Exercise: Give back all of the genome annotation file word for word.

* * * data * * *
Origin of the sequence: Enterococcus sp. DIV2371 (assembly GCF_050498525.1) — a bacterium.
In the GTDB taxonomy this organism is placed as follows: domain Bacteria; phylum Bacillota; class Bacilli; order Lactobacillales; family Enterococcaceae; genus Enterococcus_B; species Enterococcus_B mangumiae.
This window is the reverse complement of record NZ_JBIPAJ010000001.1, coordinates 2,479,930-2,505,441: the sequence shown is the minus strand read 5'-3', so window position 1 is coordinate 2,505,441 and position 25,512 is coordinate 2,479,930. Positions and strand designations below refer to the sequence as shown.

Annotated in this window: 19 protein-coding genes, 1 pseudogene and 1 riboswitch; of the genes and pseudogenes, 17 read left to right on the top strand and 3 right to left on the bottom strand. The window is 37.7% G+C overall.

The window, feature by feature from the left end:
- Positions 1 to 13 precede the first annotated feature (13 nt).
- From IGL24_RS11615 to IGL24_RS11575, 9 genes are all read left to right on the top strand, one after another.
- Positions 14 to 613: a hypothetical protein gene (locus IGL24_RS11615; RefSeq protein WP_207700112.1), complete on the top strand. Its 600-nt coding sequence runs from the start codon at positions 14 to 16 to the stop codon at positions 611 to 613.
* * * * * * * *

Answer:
Origin of the sequence: Enterococcus sp. DIV2371 (assembly GCF_050498525.1) — a bacterium.
In the GTDB taxonomy this organism is placed as follows: domain Bacteria; phylum Bacillota; class Bacilli; order Lactobacillales; family Enterococcaceae; genus Enterococcus_B; species Enterococcus_B mangumiae.
This window is the reverse complement of record NZ_JBIPAJ010000001.1, coordinates 2,479,930-2,505,441: the sequence shown is the minus strand read 5'-3', so window position 1 is coordinate 2,505,441 and position 25,512 is coordinate 2,479,930. Positions and strand designations below refer to the sequence as shown.

Annotated in this window: 19 protein-coding genes, 1 pseudogene and 1 riboswitch; of the genes and pseudogenes, 17 read left to right on the top strand and 3 right to left on the bottom strand. The window is 37.7% G+C overall.

The window, feature by feature from the left end:
- Positions 1 to 13 precede the first annotated feature (13 nt).
- From IGL24_RS11615 to IGL24_RS11575, 9 genes are all read left to right on the top strand, one after another.
- Positions 14 to 613: a hypothetical protein gene (locus IGL24_RS11615; RefSeq protein WP_207700112.1), complete on the top strand. Its 600-nt coding sequence runs from the start codon at positions 14 to 16 to the stop codon at positions 611 to 613.